How to: Create a C/C++ Union by Using Attributes (C#)

By using attributes you can customize how structs are laid out in memory. For example, you can create what is known as a union in C/C++ by using the StructLayout(LayoutKind.Explicit) and FieldOffset attributes.

Example

In this code segment, all of the fields of TestUnion start at the same location in memory.

// Add a using directive for System.Runtime.InteropServices.  

       [System.Runtime.InteropServices.StructLayout(LayoutKind.Explicit)]  
       struct TestUnion  
       {  
           [System.Runtime.InteropServices.FieldOffset(0)]  
           public int i;  

           [System.Runtime.InteropServices.FieldOffset(0)]  
           public double d;  

           [System.Runtime.InteropServices.FieldOffset(0)]  
           public char c;  

           [System.Runtime.InteropServices.FieldOffset(0)]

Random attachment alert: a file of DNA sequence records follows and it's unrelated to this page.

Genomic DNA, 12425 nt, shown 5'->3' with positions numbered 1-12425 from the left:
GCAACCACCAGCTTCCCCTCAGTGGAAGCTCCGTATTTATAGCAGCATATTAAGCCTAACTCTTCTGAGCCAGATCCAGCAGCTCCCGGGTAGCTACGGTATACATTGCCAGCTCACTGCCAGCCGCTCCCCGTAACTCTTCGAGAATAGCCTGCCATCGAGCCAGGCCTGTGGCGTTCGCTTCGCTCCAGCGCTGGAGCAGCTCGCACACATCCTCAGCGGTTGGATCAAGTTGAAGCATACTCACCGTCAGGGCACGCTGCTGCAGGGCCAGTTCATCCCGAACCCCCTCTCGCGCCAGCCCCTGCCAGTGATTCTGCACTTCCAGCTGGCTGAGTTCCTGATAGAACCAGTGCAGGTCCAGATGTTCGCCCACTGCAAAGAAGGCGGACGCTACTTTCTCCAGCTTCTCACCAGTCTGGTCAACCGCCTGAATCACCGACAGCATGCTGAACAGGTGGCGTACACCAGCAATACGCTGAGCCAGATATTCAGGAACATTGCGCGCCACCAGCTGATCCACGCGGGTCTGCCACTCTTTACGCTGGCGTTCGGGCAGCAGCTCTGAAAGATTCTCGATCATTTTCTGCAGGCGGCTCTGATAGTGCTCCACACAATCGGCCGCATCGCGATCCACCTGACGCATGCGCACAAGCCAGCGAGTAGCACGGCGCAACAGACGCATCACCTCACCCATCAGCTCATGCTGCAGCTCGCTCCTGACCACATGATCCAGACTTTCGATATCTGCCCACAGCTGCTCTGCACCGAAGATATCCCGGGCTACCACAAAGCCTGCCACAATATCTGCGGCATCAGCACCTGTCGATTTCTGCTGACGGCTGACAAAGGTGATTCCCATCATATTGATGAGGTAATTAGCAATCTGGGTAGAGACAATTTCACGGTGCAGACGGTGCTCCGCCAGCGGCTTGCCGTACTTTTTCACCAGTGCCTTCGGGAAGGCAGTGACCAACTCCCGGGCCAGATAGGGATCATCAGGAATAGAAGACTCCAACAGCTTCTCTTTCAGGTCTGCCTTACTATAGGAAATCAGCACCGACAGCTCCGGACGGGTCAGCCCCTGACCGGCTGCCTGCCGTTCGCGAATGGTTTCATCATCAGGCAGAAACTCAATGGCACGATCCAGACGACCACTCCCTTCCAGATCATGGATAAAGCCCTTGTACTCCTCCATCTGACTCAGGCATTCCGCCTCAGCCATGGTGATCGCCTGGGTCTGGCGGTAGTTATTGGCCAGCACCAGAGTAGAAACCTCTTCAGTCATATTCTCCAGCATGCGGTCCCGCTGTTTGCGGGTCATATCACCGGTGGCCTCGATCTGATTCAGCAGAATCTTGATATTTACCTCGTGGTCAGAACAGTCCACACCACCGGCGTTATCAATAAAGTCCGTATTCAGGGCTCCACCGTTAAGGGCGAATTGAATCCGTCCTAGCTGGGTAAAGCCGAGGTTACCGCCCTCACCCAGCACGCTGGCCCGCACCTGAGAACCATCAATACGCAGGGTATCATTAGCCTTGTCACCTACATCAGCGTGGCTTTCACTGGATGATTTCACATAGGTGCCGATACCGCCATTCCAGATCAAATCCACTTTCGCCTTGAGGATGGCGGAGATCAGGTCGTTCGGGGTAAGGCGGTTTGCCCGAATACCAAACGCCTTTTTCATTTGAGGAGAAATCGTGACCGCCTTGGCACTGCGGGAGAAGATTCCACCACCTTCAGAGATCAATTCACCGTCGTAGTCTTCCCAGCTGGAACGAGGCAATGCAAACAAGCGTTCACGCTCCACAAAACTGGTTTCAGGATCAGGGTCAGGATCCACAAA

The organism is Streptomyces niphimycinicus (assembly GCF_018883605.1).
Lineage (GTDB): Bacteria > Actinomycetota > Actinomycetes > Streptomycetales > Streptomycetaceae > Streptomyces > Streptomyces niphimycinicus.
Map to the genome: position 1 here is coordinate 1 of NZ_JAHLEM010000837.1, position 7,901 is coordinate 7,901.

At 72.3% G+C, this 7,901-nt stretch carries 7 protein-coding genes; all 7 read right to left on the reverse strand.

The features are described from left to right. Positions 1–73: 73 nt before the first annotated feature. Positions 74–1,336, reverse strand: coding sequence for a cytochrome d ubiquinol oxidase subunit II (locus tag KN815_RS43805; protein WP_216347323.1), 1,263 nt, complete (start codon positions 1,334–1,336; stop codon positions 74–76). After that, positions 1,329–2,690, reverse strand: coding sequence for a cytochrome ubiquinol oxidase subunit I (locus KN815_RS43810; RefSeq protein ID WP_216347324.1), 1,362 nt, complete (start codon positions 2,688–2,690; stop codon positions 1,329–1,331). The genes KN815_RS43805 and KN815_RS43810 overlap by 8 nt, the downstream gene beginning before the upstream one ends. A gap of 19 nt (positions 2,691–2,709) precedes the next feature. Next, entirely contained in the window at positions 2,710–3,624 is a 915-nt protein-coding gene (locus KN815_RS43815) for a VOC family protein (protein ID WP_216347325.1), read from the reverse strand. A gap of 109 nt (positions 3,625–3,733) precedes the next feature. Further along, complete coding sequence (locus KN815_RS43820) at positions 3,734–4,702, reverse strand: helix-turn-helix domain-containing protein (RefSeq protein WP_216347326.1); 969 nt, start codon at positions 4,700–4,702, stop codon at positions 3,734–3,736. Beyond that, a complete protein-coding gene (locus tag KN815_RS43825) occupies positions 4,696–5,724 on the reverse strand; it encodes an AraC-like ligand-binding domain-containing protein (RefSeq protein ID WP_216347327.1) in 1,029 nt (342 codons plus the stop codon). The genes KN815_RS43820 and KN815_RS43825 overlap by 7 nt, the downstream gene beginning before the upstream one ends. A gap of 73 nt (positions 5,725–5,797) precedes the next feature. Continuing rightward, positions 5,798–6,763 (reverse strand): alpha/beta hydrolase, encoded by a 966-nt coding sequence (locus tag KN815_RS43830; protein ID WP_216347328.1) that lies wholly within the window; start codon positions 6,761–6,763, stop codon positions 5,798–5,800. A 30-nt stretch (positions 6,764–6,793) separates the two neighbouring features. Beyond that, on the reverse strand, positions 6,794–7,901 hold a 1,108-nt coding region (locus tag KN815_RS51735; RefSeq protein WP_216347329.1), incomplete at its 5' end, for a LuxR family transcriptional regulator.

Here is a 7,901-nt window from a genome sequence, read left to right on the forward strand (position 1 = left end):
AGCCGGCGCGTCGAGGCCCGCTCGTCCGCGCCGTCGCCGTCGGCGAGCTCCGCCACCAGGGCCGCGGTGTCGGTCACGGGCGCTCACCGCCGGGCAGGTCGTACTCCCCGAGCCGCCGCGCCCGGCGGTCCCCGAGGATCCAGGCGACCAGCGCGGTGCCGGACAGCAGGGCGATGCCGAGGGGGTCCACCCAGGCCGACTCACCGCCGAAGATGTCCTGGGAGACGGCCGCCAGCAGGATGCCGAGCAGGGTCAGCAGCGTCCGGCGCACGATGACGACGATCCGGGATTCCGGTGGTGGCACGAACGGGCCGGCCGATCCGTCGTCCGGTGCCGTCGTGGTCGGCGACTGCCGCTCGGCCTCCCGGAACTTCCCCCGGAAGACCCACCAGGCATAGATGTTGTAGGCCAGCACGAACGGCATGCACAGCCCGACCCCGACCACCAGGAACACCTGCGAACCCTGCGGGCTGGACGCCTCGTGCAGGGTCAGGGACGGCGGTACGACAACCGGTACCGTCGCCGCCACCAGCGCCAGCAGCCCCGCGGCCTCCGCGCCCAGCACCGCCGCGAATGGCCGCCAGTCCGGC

public byte b;  
       }  

Example

The following is another example where fields start at different explicitly set locations.

// Add a using directive for System.Runtime.InteropServices.  

       [System.Runtime.InteropServices.StructLayout(LayoutKind.Explicit)]  
       struct TestExplicit  
       {  
           [System.Runtime.InteropServices.FieldOffset(0)]  
           public long lg;  

           [System.Runtime.InteropServices.FieldOffset(0)]  
           public int i1;  

           [System.Runtime.InteropServices.FieldOffset(4)]  
           public int i2;  

           [System.Runtime.InteropServices.FieldOffset(8)]  
           public double d;  

           [System.Runtime.InteropServices.FieldOffset(12)]  
           public char c;  

           [System.Runtime.InteropServices.FieldOffset(14)]  
           public byte b;  
       }  

The two integer fields, i1 and i2, share the same memory locations as lg. This sort of control over struct layout is useful when using platform invocation.

See Also